Quaternary palaeolimnology of a Mexican crater lake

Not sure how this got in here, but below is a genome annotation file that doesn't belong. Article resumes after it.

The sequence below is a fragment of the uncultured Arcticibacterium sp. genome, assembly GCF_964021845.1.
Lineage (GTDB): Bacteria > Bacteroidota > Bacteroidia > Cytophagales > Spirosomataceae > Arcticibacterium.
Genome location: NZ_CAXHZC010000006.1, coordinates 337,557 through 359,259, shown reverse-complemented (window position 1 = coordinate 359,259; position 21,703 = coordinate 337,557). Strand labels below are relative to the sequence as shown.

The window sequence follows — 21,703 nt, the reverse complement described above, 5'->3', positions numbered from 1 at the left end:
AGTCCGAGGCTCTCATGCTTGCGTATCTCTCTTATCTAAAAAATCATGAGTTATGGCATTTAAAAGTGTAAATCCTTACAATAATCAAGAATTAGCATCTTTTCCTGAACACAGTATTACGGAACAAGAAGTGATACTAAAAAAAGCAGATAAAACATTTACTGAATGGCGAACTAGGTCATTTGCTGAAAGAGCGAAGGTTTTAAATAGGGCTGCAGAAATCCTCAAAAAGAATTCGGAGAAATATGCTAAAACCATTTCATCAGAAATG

La Piscina de Yuriria is a small (0.75 Km2), hydrologically closed crater lake situated in the Neovolcanic Axis of Central Mexico (20013'N, 100008'W, 1740m a.s.l.). The water level has fluctuated markedly over the last decade and, at present, has a chemical composition of Na-C03-CI type. It represents a highly evolved water body modified by evaporative concentration and dissolution of the salt crust produced during desiccation in 1987. Water reappeared in the basin during 1991 and was very shallow and anoxic. The lake basin is known to have been occupied by man since -3,100 yr BP and so provides an excellent opportunity to examine the nature and relative importance of anthropogenic disturbance and naturally induced climatic change. The record for a single 14.3m core (YC2) from La Piscina de Yuriria extends back -26,600 yr BP with the dating control provided by 16 radiocarbon dates. The project used a variety of techniques to reconstruct the palaeolimnology of the lake including: (i) ostracods; faunal assemblage analyses; trace-element and stable oxygen and carbon isotope analyses; (ii) Sedimentological analyses; mineralogical analyses; grain-size analyses; X-Ray diffraction; stable oxygen and carbonisotope analyses of fine-grained carbonate; Laser ablation lCP-MS; (iii) Sediment geochemistry. A number of moist and dry phases have been identified, through the core, which are controlled primarily by variations in precipitation/evaporation (PIE) ratios over La Piscina de Yuriria. A number of periods of catchment disturbance have also been identified which occured under both moist and dry conditions. The base of the core (-26,600 yr BP) reflects the most arid phase with stable conditions within the catchment. At 25,000 yr BP freshwater flowed into a salt filled basin with a second phase of moist conditions at 22,200 yr BP. The onset of drier conditions at 20,000 yr BP resulted in a pronounced phase of catchment erosion. The dry period continued and intensified between 19,000 and 14,700 yr BP. During this period two wet events were identified at 17,000 and 15,000 yr BP. Dry conditions resumed between -12,100 and 11,500 yr BP and were then replaced by moist conditions. Between -12,000 and -7,000 yr BP conditions appeared to be generally unstable, alternating between dry and wet phases. Between 8,000 and -3,000 yr BP conditions were more moist. A short-lived dry event occurred at -3,300 yr BP, which resulted in renewed catchment disturbance. Dry conditions were identified between-2,500 yr BP and -900 yr BP where a short-lived wet event produced: stable catchment conditions. Catchment disturbance resumed and continued toward the top of the core reflecting slightly drier conditions than during the moist event. The record is dominated by a strong climatic signal which does not appear to have been masked by anthropogenic effects during the last 3,100 yr BP. Comparison of the events identified in the core, with other sites within the Neotropics, suggests that many of the climatic changes occurred on a regional scale.